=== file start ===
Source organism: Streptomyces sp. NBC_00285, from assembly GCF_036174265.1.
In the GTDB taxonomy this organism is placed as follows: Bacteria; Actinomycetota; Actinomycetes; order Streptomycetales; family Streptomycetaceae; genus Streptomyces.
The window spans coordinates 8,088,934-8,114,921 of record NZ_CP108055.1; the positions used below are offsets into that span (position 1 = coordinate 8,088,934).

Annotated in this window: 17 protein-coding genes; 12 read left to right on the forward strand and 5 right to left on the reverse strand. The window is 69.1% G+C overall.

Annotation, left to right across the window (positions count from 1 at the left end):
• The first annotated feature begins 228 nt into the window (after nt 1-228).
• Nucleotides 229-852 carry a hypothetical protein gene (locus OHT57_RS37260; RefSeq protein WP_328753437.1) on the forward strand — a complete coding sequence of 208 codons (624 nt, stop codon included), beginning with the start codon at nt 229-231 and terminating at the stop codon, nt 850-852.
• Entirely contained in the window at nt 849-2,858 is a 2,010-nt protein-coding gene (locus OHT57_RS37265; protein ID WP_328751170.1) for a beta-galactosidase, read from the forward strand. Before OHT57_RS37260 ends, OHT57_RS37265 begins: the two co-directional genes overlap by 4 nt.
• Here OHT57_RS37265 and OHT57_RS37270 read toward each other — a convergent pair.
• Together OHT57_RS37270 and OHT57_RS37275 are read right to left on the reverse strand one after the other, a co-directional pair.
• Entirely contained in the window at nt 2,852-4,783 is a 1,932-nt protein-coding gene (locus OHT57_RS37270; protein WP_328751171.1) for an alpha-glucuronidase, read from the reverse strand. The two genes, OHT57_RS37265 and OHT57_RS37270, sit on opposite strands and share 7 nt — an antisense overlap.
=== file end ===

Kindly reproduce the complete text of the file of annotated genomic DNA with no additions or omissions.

Source organism: Streptomyces sp. NBC_00285, from assembly GCF_036174265.1.
In the GTDB taxonomy this organism is placed as follows: Bacteria; Actinomycetota; Actinomycetes; order Streptomycetales; family Streptomycetaceae; genus Streptomyces.
The window spans coordinates 8,088,934-8,114,921 of record NZ_CP108055.1; the positions used below are offsets into that span (position 1 = coordinate 8,088,934).

Annotated in this window: 17 protein-coding genes; 12 read left to right on the forward strand and 5 right to left on the reverse strand. The window is 69.1% G+C overall.

Annotation, left to right across the window (positions count from 1 at the left end):
• The first annotated feature begins 228 nt into the window (after nt 1-228).
• Nucleotides 229-852 carry a hypothetical protein gene (locus OHT57_RS37260; RefSeq protein WP_328753437.1) on the forward strand — a complete coding sequence of 208 codons (624 nt, stop codon included), beginning with the start codon at nt 229-231 and terminating at the stop codon, nt 850-852.
• Entirely contained in the window at nt 849-2,858 is a 2,010-nt protein-coding gene (locus OHT57_RS37265; protein ID WP_328751170.1) for a beta-galactosidase, read from the forward strand. Before OHT57_RS37260 ends, OHT57_RS37265 begins: the two co-directional genes overlap by 4 nt.
• Here OHT57_RS37265 and OHT57_RS37270 read toward each other — a convergent pair.
• Together OHT57_RS37270 and OHT57_RS37275 are read right to left on the reverse strand one after the other, a co-directional pair.
• Entirely contained in the window at nt 2,852-4,783 is a 1,932-nt protein-coding gene (locus OHT57_RS37270; protein WP_328751171.1) for an alpha-glucuronidase, read from the reverse strand. The two genes, OHT57_RS37265 and OHT57_RS37270, sit on opposite strands and share 7 nt — an antisense overlap.